Title: Every Day
Author: David Levithan
Series: Everyday #1
Publisher: Knopf Books for Young Readers
Date Published: August 28, 2012
Genre: Contemporary, Fantasy?
Pages: 338 (Hardcover)
Age Range: 12+
Every day a different body. Every day a different life. Every day in love with the same girl.
There’s never any warning about where it will be or who it will be. A has made peace with that, even established guidelines by which to live: Never get too attached. Avoid being noticed. Do not interfere.
It’s all fine until the morning that A wakes up in the body of Justin and meets Justin’s girlfriend, Rhiannon. From that moment, the rules by which A has been living no longer apply. Because finally A has found someone he wants to be with—day in, day out, day after day.
From the flap, I was really interested in reading this book. That personal hype started around two years ago, and since then, it hasn't abated much. So, I read this book, aware of all the hype surrounding it, expecting (for once) to fall in love with this bit of hype, and get some amazing message to walk away with, and cherish in my heart forever. Instead, I was left with a bit of a sour taste, and a ton of lovey-dovey fluff that I didn't want anywhere near this story. I know the flap practically screams I'm a Romeo and Juliet kind of scenario but I was praying for something a bit more unique. What did I get? A Romeo and Juliet scenario.
A's predicament was fascinating. Sure, it was never fully explained, it was kind of half thought out, and it had a plethora of rules that were just too convenient, but I liked it. I thought it was kind of original, and I wasn't that bothered by how convenient the rules were- well, I wasn't bothered at first. Then, I realized that we were never going to get a full background of this... traveling thing. And since I couldn't have that, I wanted everything to stop being so darned easy for A. Like, just because he finally meets someone he wants after about four hours of instalove does not mean that he can suddenly start screwing with rules that were set in stone before, just so he can stay near the object of his desires. All of that said, I did like A, and- dare I say it?- I actually felt pretty bad for him.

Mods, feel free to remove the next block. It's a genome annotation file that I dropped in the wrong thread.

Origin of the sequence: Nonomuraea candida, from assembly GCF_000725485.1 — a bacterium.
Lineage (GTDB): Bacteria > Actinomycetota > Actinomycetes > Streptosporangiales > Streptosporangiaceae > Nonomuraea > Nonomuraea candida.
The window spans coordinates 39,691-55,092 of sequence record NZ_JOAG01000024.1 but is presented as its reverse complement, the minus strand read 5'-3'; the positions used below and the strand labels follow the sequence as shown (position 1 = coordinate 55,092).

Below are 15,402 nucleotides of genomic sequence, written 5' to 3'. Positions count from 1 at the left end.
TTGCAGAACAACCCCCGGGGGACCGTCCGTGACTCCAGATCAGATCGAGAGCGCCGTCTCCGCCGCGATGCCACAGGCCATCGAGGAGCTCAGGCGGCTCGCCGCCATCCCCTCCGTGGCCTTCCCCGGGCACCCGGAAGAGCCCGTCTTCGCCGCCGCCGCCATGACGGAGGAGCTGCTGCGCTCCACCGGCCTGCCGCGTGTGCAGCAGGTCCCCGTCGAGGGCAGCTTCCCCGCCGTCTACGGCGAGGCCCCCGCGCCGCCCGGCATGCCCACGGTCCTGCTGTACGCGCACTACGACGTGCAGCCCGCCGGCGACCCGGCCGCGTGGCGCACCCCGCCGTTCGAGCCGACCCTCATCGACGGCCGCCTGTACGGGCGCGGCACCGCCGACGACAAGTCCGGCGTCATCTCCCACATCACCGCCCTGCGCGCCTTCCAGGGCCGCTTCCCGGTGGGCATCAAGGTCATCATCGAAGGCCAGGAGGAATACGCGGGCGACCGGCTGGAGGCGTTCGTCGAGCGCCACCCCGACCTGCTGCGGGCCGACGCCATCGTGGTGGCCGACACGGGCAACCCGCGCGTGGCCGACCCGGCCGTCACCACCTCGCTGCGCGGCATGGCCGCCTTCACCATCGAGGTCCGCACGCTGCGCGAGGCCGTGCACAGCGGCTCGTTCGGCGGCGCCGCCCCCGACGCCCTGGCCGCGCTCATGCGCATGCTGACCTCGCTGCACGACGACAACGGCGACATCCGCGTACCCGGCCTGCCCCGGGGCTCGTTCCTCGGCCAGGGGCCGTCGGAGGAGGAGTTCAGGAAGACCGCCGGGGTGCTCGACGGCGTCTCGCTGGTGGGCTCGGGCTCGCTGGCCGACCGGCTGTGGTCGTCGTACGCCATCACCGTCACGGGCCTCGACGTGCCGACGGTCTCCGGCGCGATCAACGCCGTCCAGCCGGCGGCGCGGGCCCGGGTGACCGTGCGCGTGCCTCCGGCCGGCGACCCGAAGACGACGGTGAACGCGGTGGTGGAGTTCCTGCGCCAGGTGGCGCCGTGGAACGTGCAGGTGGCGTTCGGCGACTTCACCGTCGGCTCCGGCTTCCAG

Rhiannon, on the other hand... not so much. I'm just going to come straight out and say that I didn't feel as if she's good enough for A. A is actually a really good guy stuck in an unfavorable set of Life's Cards, and Rhiannon is a girl who sticks around her crummy boyfriend because she can. Honestly, we don't get a lot of character development for this girl, and what we do, is pretty negative. Her boyfriend isn't the best, but he also doesn't hurt her or anything, and sometimes he can actually be really great, and she's kind of an outcast because of her gloominess. Maybe I missed something with her, but I just din't feel like she was good enough for A.
The plot was something that could have been shortened drastically, and had something of major relevance happen. Besides a weird outside threat, and a "will they, or won't they" kind of drama, nothing really happens besides some super cool body changing from A. I think something else that made this book drag its little feet is the writing. I actually thought the writing was very pretty, but a little too flowery in many parts. I feel like a bit more an action-packed writing style would've worked better.
I don't even know what book two is about, so I don't know if I want to read it. I think I do, but if it's from Rhiannon's POV, or mainly about her, I'm passing. I want a lot more A in book two, and I want more background from his childhood.